The International Bank for Reconstruction and Development, nowadays known as the World Bank, was conceived to help rebuild European countries devastated by the Second World War. Since then, through various reforms, its mission has evolved and its scope and staff increased significantly. Nowadays, the World Bank Group consists of five institutions (IBRD, IDA, IFC, MIGA and ICSID), each with a particular mode of organisation and a specific scope and mission. The institution and its role have evolved significantly since its inception in 1944, most recently with its 2013 strategy, although the main reasons behind its existence remain. The five institutions that form the World Bank Group have slightly different memberships, along with boards of governors and boards of directors. Commentators have presented arguments in favour of the Bank, as well as many criticisms and concerns with regard to its work. In particular, criticisms concerns issues such as smaller countries being inadequately represented, and some of the Bank's models being too conservative and in need of updating to take into consideration the evolution of today's world economy. Furthermore, critics say the Bank should engage meaningfully with the international human rights framework and assist its member countries in complying with their own human-rights obligations; and despite positive results from some of the Bank's programmes, these have also had negative spill-overs in the countries concerned.

Protection of cultural heritage in armed conflicts

10-03-2016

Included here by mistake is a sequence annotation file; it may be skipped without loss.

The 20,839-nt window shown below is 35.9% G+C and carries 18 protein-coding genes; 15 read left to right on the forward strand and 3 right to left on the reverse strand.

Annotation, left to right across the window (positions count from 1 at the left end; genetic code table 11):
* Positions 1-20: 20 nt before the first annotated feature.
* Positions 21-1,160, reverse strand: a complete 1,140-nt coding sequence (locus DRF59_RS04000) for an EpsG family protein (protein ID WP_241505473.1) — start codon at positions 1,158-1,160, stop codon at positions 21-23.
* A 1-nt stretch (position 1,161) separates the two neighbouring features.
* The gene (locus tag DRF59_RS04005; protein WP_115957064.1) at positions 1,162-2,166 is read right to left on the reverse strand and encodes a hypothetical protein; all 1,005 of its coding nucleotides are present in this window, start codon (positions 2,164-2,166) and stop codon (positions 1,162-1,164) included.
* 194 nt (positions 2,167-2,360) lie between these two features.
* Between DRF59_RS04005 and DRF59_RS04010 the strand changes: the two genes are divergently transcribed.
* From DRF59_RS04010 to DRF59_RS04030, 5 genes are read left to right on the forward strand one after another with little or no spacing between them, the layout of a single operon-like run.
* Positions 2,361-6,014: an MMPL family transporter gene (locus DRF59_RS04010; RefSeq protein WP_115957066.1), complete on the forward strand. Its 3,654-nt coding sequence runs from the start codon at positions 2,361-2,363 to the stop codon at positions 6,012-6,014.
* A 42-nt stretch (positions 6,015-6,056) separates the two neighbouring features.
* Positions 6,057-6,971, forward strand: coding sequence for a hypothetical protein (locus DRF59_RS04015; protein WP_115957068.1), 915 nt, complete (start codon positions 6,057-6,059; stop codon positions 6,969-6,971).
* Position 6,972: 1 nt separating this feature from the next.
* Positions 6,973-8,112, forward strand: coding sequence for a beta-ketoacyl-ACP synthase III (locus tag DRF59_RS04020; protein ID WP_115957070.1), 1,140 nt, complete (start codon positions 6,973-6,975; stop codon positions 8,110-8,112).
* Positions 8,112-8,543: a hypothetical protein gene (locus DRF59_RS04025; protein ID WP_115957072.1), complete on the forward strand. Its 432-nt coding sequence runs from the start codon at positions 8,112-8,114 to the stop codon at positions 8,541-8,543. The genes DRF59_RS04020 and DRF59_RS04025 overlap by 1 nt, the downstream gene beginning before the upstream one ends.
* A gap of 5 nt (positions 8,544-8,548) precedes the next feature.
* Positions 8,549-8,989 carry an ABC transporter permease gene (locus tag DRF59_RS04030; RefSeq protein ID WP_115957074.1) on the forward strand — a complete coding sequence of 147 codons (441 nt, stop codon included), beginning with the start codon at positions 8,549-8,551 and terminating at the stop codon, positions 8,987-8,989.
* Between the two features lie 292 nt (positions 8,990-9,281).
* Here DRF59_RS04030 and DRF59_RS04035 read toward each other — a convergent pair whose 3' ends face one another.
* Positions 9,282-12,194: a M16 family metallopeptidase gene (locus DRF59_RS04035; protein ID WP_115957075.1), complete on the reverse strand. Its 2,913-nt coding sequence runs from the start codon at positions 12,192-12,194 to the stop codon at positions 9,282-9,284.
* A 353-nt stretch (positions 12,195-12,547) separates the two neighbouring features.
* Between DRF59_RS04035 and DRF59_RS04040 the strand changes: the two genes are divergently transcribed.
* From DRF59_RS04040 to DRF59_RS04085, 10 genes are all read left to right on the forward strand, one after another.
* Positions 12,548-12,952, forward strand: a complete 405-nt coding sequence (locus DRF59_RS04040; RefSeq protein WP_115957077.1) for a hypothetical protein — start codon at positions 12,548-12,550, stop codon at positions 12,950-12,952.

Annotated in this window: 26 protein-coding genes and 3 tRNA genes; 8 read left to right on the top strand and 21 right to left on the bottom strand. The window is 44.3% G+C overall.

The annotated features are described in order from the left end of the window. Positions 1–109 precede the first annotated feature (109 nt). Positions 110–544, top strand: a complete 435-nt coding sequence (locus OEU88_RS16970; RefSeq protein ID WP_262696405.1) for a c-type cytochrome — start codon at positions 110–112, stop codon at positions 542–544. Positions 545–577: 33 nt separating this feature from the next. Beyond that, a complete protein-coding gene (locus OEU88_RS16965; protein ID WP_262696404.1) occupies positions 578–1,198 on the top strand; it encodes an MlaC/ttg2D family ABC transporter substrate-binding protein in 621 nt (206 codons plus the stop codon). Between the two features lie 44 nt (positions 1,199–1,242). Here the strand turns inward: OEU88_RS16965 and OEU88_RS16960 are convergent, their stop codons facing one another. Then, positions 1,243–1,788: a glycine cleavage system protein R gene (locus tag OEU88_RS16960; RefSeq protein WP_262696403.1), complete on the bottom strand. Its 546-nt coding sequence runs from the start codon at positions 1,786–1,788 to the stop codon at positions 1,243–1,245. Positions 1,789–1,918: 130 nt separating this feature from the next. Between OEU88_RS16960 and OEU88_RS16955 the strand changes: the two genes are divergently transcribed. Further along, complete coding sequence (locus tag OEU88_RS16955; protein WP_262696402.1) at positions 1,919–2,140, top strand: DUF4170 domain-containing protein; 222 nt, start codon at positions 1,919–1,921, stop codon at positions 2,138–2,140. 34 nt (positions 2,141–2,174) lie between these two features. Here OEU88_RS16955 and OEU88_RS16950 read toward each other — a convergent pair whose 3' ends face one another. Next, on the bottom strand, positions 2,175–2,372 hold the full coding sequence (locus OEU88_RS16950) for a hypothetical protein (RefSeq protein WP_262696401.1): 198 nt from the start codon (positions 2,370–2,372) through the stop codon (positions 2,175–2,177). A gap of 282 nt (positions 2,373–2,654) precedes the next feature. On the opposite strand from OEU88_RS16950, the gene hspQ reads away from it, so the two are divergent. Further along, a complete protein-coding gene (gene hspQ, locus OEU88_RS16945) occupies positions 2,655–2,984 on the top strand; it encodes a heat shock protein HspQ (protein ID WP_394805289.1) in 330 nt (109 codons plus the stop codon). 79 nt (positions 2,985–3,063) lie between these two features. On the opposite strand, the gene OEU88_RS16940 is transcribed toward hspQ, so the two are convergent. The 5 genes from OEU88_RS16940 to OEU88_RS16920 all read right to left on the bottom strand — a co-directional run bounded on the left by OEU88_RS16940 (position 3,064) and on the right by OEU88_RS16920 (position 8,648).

Cultural heritage is vulnerable. Composed of historic buildings, monuments and artefacts of artistic, historic, religious, scientific or technological importance, it contributes to national identities, but can be destroyed in military conflict. The value and rarity of many cultural artefacts exposes them to human greed: they are vulnerable – especially during times of conflict – to being illegally removed from archaeological sites, stolen from museums, trafficked and sold to private collections. ...

Cultural heritage is vulnerable. Composed of historic buildings, monuments and artefacts of artistic, historic, religious, scientific or technological importance, it contributes to national identities, but can be destroyed in military conflict. The value and rarity of many cultural artefacts exposes them to human greed: they are vulnerable – especially during times of conflict – to being illegally removed from archaeological sites, stolen from museums, trafficked and sold to private collections. The United Nations Educational, Scientific and Cultural Organization (Unesco), the International Council on Monuments and Sites, the World Customs Organization and the International Criminal Police Organization (Interpol) are all involved in the implementation of international conventions on cultural heritage, such as the 1954 Hague Convention and the 1972 Unesco Convention. They also monitor compliance with the 1954 Convention's Second Protocol protecting cultural heritage, and the International Institute for the Unification of Private Law (Unidroit) Convention on trafficking of artefacts. The European Union contributes to these efforts, providing financial support to civil society and international organisations in this field, and organising specialised training courses, meetings, and networks for those involved in protecting EU cultural heritage. It condemns destruction and looting of cultural heritage, and prohibits illicit trade in cultural goods. The scale and brutality of cultural heritage destruction in Syria and Iraq calls for reflection on further measures to protect cultural heritage.

Tulevat tapahtumat

26-10-2020
European Gender Equality Week - October 26-29, 2020
Muu tapahtuma -
FEMM TRAN LIBE BECA AIDA INTA CULT EMPL DROI SEDE DEVE
26-10-2020
Joint LIBE - FEMM Hearing on Trafficking in human beings
Kuulemistilaisuus -
LIBE FEMM
27-10-2020
Hearing on Rebuilding fish stocks in the Mediterranean: next steps
Kuulemistilaisuus -
PECH